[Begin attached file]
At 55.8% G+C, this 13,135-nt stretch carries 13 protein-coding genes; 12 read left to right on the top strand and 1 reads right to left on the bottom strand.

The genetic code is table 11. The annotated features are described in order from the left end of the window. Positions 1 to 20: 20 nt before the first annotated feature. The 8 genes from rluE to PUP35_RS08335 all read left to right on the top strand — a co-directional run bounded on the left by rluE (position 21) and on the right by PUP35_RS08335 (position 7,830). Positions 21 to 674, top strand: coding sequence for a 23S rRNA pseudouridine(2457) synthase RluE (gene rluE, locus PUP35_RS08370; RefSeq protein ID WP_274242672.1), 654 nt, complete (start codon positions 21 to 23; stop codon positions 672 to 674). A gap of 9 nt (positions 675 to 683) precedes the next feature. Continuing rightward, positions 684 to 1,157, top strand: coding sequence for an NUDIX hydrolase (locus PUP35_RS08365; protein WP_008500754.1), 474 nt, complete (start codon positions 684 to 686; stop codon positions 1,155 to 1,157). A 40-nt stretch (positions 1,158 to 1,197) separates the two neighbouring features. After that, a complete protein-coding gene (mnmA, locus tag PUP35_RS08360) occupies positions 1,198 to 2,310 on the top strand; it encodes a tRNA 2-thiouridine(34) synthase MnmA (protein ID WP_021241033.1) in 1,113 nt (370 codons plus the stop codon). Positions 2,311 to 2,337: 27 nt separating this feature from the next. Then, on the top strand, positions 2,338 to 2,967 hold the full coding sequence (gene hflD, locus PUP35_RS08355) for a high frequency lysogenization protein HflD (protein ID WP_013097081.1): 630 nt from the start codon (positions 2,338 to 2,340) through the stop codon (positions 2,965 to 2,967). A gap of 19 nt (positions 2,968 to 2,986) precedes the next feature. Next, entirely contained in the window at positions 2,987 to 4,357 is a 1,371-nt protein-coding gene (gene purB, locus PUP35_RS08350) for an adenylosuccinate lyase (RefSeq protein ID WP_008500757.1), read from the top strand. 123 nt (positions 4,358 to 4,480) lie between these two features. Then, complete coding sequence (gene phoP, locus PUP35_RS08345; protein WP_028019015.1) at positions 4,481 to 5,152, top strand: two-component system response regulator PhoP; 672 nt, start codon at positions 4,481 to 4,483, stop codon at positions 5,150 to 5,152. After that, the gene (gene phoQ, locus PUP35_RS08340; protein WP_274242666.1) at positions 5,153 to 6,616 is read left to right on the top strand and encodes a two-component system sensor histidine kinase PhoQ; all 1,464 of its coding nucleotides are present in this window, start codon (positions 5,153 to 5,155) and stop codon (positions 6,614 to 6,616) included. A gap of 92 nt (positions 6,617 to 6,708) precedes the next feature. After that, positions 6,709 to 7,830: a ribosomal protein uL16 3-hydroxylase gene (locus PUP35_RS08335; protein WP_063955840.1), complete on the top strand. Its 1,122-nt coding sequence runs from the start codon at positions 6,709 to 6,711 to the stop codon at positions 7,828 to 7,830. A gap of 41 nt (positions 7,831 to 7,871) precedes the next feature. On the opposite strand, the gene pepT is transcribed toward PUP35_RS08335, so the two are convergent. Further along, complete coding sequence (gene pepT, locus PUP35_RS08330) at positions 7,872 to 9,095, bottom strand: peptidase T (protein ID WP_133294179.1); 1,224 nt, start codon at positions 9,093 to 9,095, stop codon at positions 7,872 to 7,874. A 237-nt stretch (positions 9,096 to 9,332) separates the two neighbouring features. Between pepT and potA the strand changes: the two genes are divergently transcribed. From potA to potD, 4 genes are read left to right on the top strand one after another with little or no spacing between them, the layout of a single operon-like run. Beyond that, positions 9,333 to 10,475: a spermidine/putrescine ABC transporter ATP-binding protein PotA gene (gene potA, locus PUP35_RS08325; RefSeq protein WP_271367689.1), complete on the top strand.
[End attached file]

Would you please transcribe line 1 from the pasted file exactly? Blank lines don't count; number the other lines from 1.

At 55.8% G+C, this 13,135-nt stretch carries 13 protein-coding genes; 12 read left to right on the top strand and 1 reads right to left on the bottom strand.